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Will there be blood?: entrepreneurial judgement and strategic choice in Chandlerian and revisionist narratives of industrialisation

Blundel, Richard (2008). Will there be blood?: entrepreneurial judgement and strategic choice in Chandlerian and revisionist narratives of industrialisation. In: Association of Business Historians Conference, 04-05 Jul 2008, University of Birmingham, UK.

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Entrepreneurial actors occupy a prominent role in popular narratives of industrial and corporate change, both historical and contemporary. Whether they be triumphant heroes or tragic anti-heroes, ‘robber barons’ or ‘great statesmen’, these representations have given rise to a persistent and often deeply-held perception of entrepreneurs as powerful and significant figures in the socio-economic landscape. In the popular imagination, they make decisive choices and initiate actions that shape the organisations and institutional contexts in which they operate. However, if we turn to the academic literature, the role of the entrepreneurial actor is rather less assured.

The paper examines how entrepreneurial judgement and strategic choice (Child 1972, 1997) have been represented in the leading narratives of industrialisation. In doing so, it draws on: the ‘orthodox’ Chandlerian account of the managerial revolution (Chandler 1977, 1990); the rival interpretations of Langlois (2003, 2004) and Lamoreaux et al. (2003, 2004); the broader ‘alternatives to mass production’ literature, represented by works such as Scranton (1997), Sabel and Zeitlin (1997); and a growing array of empirical studies within this tradition. The main aim of the paper is to review the treatment of entrepreneurial judgement and strategic choice in these literatures, seeking to highlight some commonalities, contrasts and possible contradictions. In doing so, it also reflects briefly on some practical implications for those engaged at the interface between business history and entrepreneurship research. In both respects, the paper responds to the challenge set recently by Casson and Godley (2007: 1075), whose critique of the Chandler-Williamson thesis concludes with the ambition of ‘restoring entrepreneurship to the heart of the interpretation’ of key episodes in business history.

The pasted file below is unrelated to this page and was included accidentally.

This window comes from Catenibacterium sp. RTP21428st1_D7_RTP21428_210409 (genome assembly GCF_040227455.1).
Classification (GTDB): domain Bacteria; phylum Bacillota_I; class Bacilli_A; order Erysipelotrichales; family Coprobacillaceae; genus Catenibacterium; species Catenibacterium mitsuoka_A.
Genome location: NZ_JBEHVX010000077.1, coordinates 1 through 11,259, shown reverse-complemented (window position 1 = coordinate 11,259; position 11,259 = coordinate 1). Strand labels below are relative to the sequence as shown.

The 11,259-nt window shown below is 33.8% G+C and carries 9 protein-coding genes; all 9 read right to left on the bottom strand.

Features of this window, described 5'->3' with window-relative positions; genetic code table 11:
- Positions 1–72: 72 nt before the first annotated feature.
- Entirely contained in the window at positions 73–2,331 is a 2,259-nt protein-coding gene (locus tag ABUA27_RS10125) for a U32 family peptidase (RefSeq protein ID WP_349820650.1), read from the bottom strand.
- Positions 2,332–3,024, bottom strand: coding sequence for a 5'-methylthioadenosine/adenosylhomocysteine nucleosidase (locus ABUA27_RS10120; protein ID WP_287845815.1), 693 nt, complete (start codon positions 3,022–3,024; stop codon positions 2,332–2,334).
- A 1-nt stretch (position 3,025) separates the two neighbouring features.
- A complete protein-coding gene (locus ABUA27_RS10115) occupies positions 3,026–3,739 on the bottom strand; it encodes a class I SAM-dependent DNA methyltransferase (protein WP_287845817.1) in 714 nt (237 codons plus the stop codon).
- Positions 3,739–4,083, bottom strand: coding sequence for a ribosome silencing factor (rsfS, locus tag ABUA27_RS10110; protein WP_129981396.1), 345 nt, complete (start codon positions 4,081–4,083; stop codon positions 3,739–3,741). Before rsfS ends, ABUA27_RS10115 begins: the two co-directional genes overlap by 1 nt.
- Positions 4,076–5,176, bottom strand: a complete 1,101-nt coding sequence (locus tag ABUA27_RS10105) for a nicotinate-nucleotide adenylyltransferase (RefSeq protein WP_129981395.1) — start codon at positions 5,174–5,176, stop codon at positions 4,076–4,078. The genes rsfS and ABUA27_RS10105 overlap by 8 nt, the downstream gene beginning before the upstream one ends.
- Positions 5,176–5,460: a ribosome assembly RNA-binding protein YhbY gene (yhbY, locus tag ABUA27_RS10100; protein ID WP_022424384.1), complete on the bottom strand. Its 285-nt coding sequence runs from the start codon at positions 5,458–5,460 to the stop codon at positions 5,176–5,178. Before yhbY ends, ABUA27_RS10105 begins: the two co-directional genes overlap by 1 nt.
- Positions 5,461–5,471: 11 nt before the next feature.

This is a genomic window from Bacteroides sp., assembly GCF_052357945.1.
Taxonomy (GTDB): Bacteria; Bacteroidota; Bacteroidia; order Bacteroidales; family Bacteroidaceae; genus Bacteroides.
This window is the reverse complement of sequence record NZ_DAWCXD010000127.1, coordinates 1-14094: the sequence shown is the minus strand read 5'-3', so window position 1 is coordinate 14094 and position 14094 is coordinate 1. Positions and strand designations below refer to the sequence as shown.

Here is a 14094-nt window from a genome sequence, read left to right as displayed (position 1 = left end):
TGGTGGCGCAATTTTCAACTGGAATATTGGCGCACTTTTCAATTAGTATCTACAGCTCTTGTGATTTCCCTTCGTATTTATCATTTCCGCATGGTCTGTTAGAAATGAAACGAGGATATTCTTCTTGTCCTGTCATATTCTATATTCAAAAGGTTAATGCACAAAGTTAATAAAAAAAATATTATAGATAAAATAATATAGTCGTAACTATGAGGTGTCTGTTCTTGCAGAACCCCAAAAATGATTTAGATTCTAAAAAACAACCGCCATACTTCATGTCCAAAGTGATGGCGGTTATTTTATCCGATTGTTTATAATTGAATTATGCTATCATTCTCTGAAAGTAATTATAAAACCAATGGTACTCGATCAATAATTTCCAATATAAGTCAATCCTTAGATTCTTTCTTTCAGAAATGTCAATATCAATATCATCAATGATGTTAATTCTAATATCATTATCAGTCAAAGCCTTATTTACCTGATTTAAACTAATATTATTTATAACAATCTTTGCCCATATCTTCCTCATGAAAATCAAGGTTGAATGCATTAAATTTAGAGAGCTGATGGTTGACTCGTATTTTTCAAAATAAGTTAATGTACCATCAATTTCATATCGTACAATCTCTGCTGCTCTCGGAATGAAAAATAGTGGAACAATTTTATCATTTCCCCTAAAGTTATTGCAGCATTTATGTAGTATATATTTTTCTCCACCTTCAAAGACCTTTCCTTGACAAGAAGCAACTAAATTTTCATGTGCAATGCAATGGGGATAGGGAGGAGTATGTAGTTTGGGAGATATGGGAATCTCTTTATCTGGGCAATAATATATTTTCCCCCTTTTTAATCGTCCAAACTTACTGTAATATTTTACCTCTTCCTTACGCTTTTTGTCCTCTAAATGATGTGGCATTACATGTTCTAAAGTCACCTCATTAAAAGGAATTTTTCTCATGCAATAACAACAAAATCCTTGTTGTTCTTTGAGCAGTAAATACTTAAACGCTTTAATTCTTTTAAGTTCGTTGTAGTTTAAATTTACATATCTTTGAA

Item Type: Conference or Workshop Item
Copyright Holders: 2008 Richard Blundel
Keywords: Chandler; entrepreneurial judgement; strategic choice; industrialisation
Academic Unit/School: Faculty of Business and Law (FBL) > Business > Department for Public Leadership and Social Enterprise
Faculty of Business and Law (FBL) > Business
Faculty of Business and Law (FBL)
Research Group: Innovation, Knowledge & Development research centre (IKD)
Related URLs:
Item ID: 27462
Depositing User: Richard Blundel
Date Deposited: 27 Jan 2011 09:51
Last Modified: 07 Dec 2018 22:15
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